Ullrich's time trial control
Americans Hamilton, Julich round off the podium
Posted: Saturday July 18, 1998 01:57 PM
CORREZE, France (CNN/SI) -- Jan Ullrich of Germany, the defending champion of the Tour de France, finally made his presence felt when he won the time trial Saturday to take the stage and the overall yellow jersey.
However, Ullrich's victory in the 58 kilometer (3 mile) stage which stretches from Merygnec l'Eglise to Correze in a time of one hour 15 minutes and 25 seconds was overshadowed by last nights expulsion of the Festina team from the tour.
Two Americans, Tyler Hamilton and Bobby Julich placed second and third respectively in the stage.
Jacques Chirac, the French president, was at the finish to congratulate Ullrich, as the young German took over the yellow jersey, emblematic of the overall lead by one minute 18 seconds over Bo Hailton, who rides for the US Postal team, was fifth overall, 1:30 behind just after Laurent Jalabert of France, 1:24 back of Ullrich.
Yet Ullrich's victory was overshadowed by the events that took the runner-up from last year, Richard Virenque of France, and his Festina team out of the race.
Last year, Ullrich won by more than nine minutes over Virenque and beat him by more than three minutes in a time trial.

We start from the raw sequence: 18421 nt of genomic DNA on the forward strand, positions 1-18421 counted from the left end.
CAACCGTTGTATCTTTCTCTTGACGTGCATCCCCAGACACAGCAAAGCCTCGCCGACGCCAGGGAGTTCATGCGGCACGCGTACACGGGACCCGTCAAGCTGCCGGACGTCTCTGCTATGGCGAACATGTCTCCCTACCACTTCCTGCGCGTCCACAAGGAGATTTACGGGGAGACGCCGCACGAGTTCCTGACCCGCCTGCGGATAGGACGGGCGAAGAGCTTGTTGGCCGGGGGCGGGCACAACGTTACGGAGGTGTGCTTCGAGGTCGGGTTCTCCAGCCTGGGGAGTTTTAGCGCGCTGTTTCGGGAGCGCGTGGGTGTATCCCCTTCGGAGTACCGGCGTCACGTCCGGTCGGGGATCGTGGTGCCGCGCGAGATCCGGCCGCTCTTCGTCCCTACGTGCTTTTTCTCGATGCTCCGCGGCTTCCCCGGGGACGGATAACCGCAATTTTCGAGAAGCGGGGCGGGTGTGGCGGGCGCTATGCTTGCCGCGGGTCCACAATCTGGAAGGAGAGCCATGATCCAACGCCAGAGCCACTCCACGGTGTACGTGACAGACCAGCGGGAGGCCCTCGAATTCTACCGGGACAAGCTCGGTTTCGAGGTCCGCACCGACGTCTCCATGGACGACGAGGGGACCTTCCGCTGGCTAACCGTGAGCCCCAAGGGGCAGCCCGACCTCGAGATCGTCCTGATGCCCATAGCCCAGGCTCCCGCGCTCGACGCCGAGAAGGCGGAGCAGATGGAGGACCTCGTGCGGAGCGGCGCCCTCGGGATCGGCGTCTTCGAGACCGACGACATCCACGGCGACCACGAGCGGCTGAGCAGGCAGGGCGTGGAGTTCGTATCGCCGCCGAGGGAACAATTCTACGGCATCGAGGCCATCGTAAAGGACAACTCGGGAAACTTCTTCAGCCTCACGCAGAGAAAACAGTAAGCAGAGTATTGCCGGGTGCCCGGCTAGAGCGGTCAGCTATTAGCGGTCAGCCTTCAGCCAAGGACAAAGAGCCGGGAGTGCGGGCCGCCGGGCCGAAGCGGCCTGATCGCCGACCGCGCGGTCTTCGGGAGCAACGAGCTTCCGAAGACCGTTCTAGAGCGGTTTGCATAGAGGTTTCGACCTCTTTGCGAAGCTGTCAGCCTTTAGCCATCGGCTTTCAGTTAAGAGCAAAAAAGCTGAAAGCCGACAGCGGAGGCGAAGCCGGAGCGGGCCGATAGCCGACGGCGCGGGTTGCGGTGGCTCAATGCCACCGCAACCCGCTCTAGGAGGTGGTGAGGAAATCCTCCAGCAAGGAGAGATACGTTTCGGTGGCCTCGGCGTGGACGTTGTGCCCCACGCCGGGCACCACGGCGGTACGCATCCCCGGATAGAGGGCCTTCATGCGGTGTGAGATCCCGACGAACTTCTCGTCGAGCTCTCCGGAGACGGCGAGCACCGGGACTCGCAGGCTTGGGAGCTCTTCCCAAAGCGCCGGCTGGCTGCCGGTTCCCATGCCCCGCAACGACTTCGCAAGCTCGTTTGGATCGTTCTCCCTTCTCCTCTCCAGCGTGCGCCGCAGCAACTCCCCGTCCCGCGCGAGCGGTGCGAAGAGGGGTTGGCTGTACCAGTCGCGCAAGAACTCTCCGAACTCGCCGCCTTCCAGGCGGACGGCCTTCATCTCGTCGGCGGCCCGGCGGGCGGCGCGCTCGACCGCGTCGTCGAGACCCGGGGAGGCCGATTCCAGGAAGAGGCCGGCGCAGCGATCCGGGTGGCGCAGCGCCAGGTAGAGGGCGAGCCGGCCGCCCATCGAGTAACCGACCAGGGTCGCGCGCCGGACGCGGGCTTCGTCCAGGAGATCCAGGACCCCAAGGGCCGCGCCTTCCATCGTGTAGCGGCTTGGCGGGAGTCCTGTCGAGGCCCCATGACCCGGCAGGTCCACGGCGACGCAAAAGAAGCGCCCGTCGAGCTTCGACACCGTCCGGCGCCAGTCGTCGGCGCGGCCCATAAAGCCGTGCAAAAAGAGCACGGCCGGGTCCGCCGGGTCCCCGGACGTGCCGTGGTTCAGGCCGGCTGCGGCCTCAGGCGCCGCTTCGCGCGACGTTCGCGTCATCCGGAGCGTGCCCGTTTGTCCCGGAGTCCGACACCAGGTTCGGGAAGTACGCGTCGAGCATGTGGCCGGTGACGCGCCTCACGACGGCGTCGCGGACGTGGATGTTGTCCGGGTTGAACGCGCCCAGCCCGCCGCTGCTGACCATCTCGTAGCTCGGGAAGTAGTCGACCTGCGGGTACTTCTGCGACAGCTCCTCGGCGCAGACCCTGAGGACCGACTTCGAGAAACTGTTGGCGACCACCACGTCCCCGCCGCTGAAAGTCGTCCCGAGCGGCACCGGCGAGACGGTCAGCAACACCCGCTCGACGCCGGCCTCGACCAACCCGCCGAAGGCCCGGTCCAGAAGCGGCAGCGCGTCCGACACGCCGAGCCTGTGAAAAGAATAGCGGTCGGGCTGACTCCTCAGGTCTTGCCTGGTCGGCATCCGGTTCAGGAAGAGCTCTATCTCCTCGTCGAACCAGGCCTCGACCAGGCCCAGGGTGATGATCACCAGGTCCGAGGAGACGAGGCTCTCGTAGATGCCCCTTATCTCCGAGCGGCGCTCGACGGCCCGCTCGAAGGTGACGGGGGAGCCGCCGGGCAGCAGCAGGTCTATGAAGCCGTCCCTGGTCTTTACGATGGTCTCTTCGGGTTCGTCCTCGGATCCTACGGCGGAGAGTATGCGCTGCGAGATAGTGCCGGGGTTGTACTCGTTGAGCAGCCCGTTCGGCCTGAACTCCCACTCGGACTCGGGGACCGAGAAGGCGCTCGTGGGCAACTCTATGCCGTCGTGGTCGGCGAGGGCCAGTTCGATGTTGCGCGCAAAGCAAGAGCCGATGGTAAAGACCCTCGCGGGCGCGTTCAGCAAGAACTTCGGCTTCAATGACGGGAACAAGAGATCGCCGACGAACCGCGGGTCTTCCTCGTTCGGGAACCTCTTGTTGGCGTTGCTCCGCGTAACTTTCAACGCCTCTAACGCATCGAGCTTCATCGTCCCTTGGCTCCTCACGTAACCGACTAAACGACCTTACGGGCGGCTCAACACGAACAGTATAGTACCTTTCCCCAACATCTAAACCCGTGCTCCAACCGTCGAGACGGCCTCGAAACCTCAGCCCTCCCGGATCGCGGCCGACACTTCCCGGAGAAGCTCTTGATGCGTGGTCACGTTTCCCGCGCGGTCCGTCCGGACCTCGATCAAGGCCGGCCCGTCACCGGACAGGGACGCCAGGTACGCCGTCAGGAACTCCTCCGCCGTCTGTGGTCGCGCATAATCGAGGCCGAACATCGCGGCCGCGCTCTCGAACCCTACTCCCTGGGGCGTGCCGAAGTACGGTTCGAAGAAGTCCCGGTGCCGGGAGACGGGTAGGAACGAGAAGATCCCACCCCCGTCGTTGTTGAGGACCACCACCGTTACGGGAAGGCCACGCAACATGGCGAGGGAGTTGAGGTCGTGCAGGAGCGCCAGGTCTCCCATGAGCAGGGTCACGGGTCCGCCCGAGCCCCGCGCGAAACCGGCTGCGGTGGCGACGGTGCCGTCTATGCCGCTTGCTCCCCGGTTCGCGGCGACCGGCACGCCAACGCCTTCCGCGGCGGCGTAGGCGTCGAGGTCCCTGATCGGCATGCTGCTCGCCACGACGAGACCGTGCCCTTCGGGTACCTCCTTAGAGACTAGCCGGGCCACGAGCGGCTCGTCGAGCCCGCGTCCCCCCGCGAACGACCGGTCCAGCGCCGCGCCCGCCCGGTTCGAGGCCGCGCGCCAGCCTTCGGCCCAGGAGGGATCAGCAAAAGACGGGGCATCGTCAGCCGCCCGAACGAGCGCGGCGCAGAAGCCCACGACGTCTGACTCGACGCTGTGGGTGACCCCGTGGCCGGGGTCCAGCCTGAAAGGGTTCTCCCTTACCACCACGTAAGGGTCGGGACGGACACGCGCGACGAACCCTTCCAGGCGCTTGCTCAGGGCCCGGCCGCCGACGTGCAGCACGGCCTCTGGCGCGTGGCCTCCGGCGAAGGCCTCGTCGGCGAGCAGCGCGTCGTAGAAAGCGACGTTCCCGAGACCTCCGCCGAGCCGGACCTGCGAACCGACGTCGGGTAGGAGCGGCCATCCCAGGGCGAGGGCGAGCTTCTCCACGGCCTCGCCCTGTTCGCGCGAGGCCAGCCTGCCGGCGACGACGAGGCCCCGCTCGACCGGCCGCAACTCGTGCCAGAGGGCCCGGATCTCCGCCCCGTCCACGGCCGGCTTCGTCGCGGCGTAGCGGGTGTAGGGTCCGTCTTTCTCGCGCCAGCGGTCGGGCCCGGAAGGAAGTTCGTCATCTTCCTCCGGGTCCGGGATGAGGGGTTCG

Saturday, a tearful Virenque said his team decided to follow the tour's request to leave the race after the doping scandal that found three Festina officials under police investigation.
"It's better we stop the tour now," Virenque said. "From a judicial point of view, we could participate but we decided not to continue.'
The director of the Tour de France Jean-Marie Leblanc said he would have allowed the Festina riders to participate in Saturday's time trial in south-central France but their times would not be considered in the standings.
Later, Festina riders met with Leblanc near the circuit after the race started and decided not to participate in the race.
The Festina team was leading the Tour de France and also had two of the individual favorites, in Virenque and Alex Zuelle.
Virenque, second and third in the Tour the last two years, threatened legal action to pursue racing after first hearing of the ban but then backed down.
In Lille on Friday, Roussel and team doctor Erik Ryckaert were placed under investigation for importing prohibited substances and other counts connected to the drug scandal.
The two joined Willy Voet, a Festina team trainer jailed July 9 after customs officers found a stash of anabolic steroids and EPO in Voet's car bearing Festina emblems.
Virenque had won the top climber award of the Tour the last fouryears with Voet as his personal trainer.
A statement by Roussel through his lawyer said the Festina management, doctors, masseurs and cyclists were involved in the scheme to supply riders with drugs.
"The object was to optimize performances under strict medical control" the statement said, 'in order to avoid cyclists personally and uncontrollably supplying themselves under conditions that could be bad for their health.'
EPO, among the drugs found in Voet's car, is a substance that aids the transport of oxygen within the blood stream and is difficult to detect.
Sunday's 190.5 kilometer (118 mile) stage is between Brive la Gaillarde and Montauban.
There are two more weeks of the race before it ends in Paris on August 2. The remaining racers hit the Pyrenees on Tuesday then cross southern France before getting to the Alps a week from Sunday.
The Associated Press contributed to this report.
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